Despite having been enslaved as a boy, Washington maintains an attitude of respect. He views all as potential helpers and is clear about his admiration of prominent white southerners. They ask for his participation in political negotiations, such as requesting that the federal government support the Atlanta Exposition. Washington does not challenge the dominant white class, but rather seeks the assuage their guilts at enslaving his people by assuring them that blacks have no bitter feelings about their former masters. He highlights the similarities between the races and seeks to “civilize” his students to be more like their white neighbors. “Now, whenever I hear any one advocating measure that are meant to curtail the development of another, I pity the individual who would do this. I know that the one who makes this mistake does so because of his own lack of opportunity for the highest of growth” (Washington Up from Slavery). He communicates his more mature idea that those who express racist ideas, or ideas that otherwise serve to limit the exercise of freedom by another, do more harm to themselves than they do to those others. Where before Washington would have responded to racists and detractors with bitterness, he now responds with “pity”, recognizing that the person who would intentionally limit another does so at the expense of the “the highest kind of growth.” Washington responds to those critics here by explaining his understanding of the dynamics in play. Rather that respond to racists and detractors with bitterness, he chooses to recognize their actions for what they are: signs of immaturity and stunted personal growth.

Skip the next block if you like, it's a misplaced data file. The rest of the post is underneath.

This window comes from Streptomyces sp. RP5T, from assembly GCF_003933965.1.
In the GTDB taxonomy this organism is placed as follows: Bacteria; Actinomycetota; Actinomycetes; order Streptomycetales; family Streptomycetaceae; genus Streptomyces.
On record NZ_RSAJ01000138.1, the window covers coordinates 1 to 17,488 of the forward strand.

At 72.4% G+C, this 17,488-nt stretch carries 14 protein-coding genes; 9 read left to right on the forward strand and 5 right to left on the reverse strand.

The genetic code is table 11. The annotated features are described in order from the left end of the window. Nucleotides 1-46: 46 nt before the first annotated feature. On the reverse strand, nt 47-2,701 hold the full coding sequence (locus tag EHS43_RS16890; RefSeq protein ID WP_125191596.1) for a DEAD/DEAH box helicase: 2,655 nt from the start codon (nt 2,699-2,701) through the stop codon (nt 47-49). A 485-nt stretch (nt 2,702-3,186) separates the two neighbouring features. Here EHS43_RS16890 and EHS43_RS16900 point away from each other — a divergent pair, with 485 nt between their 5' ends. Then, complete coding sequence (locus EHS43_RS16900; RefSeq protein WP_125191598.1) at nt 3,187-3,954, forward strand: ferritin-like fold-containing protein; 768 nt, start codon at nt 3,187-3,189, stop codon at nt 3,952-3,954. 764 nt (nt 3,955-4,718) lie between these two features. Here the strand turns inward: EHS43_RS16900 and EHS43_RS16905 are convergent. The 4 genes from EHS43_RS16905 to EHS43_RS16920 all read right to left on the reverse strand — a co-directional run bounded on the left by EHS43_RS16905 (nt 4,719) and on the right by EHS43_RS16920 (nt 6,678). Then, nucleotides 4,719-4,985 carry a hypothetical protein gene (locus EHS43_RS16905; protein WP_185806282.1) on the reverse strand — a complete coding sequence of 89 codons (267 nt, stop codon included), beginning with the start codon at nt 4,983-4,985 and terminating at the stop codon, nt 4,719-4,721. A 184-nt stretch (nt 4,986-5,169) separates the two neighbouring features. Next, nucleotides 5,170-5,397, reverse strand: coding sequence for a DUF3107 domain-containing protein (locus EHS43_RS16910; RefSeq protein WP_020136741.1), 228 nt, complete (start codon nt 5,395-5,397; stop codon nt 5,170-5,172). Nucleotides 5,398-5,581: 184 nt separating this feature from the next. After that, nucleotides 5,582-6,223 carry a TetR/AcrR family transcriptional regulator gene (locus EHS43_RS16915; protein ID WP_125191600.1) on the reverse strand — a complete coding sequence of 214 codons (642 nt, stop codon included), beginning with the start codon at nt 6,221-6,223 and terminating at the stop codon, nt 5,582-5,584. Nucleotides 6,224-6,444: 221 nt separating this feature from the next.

Washington registers his distaste with the peculiar institution differently. He denounces slavery for its denigration of labor. In both whites and black, the institution of slavery produces an attitude toward labor that robs the individual of dignity and self-reliance. Whites did not learn the dignity of labor because they were robbed of the opportunity to practice and perfect basic tasks. Washington describes the inability of his masters to properly mend a fence and the inability of his mistresses to properly mend a dress or a fashion bonnet or cook a meal. Blacks did not learn the dignity of labor because enslavement robbed them of the ability to personal invest in their work. They conducted their work on behalf of others. Which means that the enslaved often did not complete work with an eye toward either improvement or perfection. Washington emphasizes the power of labor to transform and perfect the individual. With hard work, the individual could make a huge change in their race and their community. In fact, The ability to labor and to learn to labor well forms to cornerstone of Washington’s theories of black advancement.